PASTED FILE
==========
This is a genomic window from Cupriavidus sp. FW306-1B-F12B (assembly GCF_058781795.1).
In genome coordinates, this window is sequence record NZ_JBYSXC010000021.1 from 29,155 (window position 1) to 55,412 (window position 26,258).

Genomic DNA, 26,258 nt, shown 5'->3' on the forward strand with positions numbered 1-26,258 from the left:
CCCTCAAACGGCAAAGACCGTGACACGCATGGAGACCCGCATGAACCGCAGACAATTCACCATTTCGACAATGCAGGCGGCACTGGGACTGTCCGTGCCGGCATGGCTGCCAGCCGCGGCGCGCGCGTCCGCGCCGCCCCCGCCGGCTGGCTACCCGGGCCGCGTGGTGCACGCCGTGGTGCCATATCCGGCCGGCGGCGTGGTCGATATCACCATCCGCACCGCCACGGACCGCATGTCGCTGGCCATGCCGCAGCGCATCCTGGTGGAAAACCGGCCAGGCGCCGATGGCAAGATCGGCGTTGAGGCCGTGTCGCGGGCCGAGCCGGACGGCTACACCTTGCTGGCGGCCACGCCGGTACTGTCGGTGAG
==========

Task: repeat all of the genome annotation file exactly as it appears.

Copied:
This is a genomic window from Cupriavidus sp. FW306-1B-F12B (assembly GCF_058781795.1).
In genome coordinates, this window is sequence record NZ_JBYSXC010000021.1 from 29,155 (window position 1) to 55,412 (window position 26,258).

Genomic DNA, 26,258 nt, shown 5'->3' on the forward strand with positions numbered 1-26,258 from the left:
CCCTCAAACGGCAAAGACCGTGACACGCATGGAGACCCGCATGAACCGCAGACAATTCACCATTTCGACAATGCAGGCGGCACTGGGACTGTCCGTGCCGGCATGGCTGCCAGCCGCGGCGCGCGCGTCCGCGCCGCCCCCGCCGGCTGGCTACCCGGGCCGCGTGGTGCACGCCGTGGTGCCATATCCGGCCGGCGGCGTGGTCGATATCACCATCCGCACCGCCACGGACCGCATGTCGCTGGCCATGCCGCAGCGCATCCTGGTGGAAAACCGGCCAGGCGCCGATGGCAAGATCGGCGTTGAGGCCGTGTCGCGGGCCGAGCCGGACGGCTACACCTTGCTGGCGGCCACGCCGGTACTGTCGGTGAG